Jihadists, the tip of the sharia-supremacist spear, rationalize mass murder by denying the humanity of their enemies: Their doctrine teaches that non-Muslims are less than fully human and that their existence while refusing to accept Allah’s law is offensive. In the same way, Islamists, the broader population of sharia supremacists, rationalize the destruction of their perceived enemies, Israel in particular, by denying the reality of their legitimate existence.
This is what Edward Said referred to as the “psychological barrier.” It is what President Trump is trying to break by doing what he promised as a candidate to do: recognize the blunt reality that Jerusalem is the capital of Israel.
The objective was to preserve Said’s “psychological barrier.” This is the mindset that prevents Muslims from accepting Israel’s right to exist. Even if relations are frosty, people who open lines of communication cross a threshold. They may never agree, but implicitly they concede that the other side has human dignity, is worth hearing out, and may even be guided by everyday concerns rooted more in security than hostility. Even worse from the Islamist perspective, if the two sides interrelate often enough, they may find areas of agreement — common ground that suggests compromise is preferable to bloodshed. Leave them together long enough and they might become cordial — even, Allah forbid, friendly.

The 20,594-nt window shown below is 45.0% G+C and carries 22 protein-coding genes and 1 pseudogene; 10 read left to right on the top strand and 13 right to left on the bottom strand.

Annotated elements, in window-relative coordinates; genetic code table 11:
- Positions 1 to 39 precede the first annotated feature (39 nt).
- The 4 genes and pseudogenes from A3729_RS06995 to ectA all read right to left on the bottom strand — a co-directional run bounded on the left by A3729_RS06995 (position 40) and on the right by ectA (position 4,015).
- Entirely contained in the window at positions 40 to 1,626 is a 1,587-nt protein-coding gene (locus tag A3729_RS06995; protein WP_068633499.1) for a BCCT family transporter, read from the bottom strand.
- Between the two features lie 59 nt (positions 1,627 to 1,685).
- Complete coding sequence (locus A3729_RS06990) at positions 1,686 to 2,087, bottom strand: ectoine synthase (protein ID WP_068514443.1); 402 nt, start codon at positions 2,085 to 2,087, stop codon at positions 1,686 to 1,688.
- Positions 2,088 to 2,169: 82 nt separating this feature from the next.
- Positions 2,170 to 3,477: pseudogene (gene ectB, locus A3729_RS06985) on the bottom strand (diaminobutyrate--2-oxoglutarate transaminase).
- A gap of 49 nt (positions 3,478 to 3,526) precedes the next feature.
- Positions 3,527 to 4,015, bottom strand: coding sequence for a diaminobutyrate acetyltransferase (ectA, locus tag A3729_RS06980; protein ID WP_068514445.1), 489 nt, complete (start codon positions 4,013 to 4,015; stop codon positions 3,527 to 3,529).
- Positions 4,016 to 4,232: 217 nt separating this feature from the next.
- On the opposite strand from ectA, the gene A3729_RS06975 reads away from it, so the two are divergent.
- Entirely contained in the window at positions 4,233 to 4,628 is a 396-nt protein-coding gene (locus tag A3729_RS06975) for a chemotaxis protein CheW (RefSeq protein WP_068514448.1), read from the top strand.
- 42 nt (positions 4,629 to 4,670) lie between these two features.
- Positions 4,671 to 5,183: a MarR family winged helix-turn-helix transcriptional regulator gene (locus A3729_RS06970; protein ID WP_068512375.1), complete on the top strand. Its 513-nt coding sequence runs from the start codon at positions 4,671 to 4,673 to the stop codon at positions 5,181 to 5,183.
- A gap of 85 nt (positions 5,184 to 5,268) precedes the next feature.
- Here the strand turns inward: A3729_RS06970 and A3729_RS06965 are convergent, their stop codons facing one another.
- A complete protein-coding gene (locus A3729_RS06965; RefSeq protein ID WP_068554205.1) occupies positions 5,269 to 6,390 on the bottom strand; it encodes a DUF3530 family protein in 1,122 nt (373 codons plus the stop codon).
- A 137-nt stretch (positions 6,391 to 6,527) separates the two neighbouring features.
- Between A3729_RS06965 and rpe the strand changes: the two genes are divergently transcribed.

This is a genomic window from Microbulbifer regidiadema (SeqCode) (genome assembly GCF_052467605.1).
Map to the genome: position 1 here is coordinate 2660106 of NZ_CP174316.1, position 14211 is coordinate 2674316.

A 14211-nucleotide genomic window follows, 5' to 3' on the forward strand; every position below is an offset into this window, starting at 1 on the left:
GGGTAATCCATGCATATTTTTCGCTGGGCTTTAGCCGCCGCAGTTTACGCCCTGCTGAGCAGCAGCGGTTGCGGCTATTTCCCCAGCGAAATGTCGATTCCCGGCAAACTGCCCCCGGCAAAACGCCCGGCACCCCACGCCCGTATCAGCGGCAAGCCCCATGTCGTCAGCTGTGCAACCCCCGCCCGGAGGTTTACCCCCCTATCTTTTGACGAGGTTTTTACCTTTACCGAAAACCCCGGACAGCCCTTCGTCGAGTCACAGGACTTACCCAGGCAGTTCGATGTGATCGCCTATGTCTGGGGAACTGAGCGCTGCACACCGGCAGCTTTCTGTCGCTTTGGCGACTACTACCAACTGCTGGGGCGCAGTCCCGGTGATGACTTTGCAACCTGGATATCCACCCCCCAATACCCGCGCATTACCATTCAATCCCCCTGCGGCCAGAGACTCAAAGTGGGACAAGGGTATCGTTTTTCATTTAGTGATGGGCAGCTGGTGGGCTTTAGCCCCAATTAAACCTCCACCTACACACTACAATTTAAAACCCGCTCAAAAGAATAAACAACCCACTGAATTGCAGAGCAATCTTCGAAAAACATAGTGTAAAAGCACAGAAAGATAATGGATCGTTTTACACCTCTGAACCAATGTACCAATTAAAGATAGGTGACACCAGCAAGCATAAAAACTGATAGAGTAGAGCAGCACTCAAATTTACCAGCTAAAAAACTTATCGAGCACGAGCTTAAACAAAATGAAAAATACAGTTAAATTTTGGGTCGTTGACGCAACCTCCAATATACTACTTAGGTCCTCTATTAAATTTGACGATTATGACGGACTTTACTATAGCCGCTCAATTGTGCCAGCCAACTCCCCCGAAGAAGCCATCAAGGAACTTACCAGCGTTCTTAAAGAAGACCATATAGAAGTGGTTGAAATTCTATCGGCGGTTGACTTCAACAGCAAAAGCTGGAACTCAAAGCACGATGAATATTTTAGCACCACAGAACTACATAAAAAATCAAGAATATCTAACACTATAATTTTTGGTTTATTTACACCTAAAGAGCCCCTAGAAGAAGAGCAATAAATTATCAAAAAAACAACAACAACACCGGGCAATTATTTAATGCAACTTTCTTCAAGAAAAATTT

Islamists thus labor to fortify the psychological barrier against peaceful coexistence by denying existence itself. Key to this is depicting Israel as not a normal country — an international outlaw that “occupies” but does not legitimately exist, without…